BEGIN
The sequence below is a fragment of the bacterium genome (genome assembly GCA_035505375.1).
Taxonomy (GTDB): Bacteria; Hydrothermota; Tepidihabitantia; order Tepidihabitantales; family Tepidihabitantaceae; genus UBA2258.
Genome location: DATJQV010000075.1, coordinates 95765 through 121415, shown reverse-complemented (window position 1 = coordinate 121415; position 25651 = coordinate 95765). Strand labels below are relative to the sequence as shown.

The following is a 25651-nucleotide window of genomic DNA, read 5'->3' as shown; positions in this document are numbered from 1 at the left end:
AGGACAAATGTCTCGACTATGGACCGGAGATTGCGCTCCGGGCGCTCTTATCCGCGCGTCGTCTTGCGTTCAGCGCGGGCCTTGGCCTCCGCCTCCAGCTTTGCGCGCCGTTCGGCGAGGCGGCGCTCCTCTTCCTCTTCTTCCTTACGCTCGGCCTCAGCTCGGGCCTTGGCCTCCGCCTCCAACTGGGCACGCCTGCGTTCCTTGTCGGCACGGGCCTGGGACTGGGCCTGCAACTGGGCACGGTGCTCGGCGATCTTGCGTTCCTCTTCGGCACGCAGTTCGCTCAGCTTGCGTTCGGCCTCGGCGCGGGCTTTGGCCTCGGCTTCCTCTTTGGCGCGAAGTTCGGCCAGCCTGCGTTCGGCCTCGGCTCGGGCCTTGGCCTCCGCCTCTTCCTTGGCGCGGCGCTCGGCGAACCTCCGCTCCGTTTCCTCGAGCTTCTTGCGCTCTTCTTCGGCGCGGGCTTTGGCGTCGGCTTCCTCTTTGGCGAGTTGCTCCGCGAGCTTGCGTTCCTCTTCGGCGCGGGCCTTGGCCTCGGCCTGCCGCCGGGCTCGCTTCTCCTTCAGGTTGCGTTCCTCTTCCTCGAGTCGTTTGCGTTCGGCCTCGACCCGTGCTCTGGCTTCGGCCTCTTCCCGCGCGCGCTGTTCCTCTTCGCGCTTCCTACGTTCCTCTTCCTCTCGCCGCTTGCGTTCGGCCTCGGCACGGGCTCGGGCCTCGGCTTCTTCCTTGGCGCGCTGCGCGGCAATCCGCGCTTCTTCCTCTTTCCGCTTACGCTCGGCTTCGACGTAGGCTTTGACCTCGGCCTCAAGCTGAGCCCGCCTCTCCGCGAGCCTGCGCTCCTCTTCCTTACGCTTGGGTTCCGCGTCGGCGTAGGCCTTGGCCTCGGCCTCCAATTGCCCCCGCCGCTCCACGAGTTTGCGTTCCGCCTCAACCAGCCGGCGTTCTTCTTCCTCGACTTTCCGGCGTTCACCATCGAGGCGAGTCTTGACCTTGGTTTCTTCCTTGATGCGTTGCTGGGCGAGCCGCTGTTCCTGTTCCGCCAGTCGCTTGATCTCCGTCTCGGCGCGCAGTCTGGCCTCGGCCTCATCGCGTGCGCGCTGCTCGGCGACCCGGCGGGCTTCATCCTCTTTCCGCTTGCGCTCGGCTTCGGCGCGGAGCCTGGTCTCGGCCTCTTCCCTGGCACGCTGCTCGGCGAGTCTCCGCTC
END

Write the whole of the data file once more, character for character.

The sequence below is a fragment of the bacterium genome (genome assembly GCA_035505375.1).
Taxonomy (GTDB): Bacteria; Hydrothermota; Tepidihabitantia; order Tepidihabitantales; family Tepidihabitantaceae; genus UBA2258.
Genome location: DATJQV010000075.1, coordinates 95765 through 121415, shown reverse-complemented (window position 1 = coordinate 121415; position 25651 = coordinate 95765). Strand labels below are relative to the sequence as shown.

The following is a 25651-nucleotide window of genomic DNA, read 5'->3' as shown; positions in this document are numbered from 1 at the left end:
AGGACAAATGTCTCGACTATGGACCGGAGATTGCGCTCCGGGCGCTCTTATCCGCGCGTCGTCTTGCGTTCAGCGCGGGCCTTGGCCTCCGCCTCCAGCTTTGCGCGCCGTTCGGCGAGGCGGCGCTCCTCTTCCTCTTCTTCCTTACGCTCGGCCTCAGCTCGGGCCTTGGCCTCCGCCTCCAACTGGGCACGCCTGCGTTCCTTGTCGGCACGGGCCTGGGACTGGGCCTGCAACTGGGCACGGTGCTCGGCGATCTTGCGTTCCTCTTCGGCACGCAGTTCGCTCAGCTTGCGTTCGGCCTCGGCGCGGGCTTTGGCCTCGGCTTCCTCTTTGGCGCGAAGTTCGGCCAGCCTGCGTTCGGCCTCGGCTCGGGCCTTGGCCTCCGCCTCTTCCTTGGCGCGGCGCTCGGCGAACCTCCGCTCCGTTTCCTCGAGCTTCTTGCGCTCTTCTTCGGCGCGGGCTTTGGCGTCGGCTTCCTCTTTGGCGAGTTGCTCCGCGAGCTTGCGTTCCTCTTCGGCGCGGGCCTTGGCCTCGGCCTGCCGCCGGGCTCGCTTCTCCTTCAGGTTGCGTTCCTCTTCCTCGAGTCGTTTGCGTTCGGCCTCGACCCGTGCTCTGGCTTCGGCCTCTTCCCGCGCGCGCTGTTCCTCTTCGCGCTTCCTACGTTCCTCTTCCTCTCGCCGCTTGCGTTCGGCCTCGGCACGGGCTCGGGCCTCGGCTTCTTCCTTGGCGCGCTGCGCGGCAATCCGCGCTTCTTCCTCTTTCCGCTTACGCTCGGCTTCGACGTAGGCTTTGACCTCGGCCTCAAGCTGAGCCCGCCTCTCCGCGAGCCTGCGCTCCTCTTCCTTACGCTTGGGTTCCGCGTCGGCGTAGGCCTTGGCCTCGGCCTCCAATTGCCCCCGCCGCTCCACGAGTTTGCGTTCCGCCTCAACCAGCCGGCGTTCTTCTTCCTCGACTTTCCGGCGTTCACCATCGAGGCGAGTCTTGACCTTGGTTTCTTCCTTGATGCGTTGCTGGGCGAGCCGCTGTTCCTGTTCCGCCAGTCGCTTGATCTCCGTCTCGGCGCGCAGTCTGGCCTCGGCCTCATCGCGTGCGCGCTGCTCGGCGACCCGGCGGGCTTCATCCTCTTTCCGCTTGCGCTCGGCTTCGGCGCGGAGCCTGGTCTCGGCCTCTTCCCTGGCACGCTGCTCGGCGAGTCTCCGCTC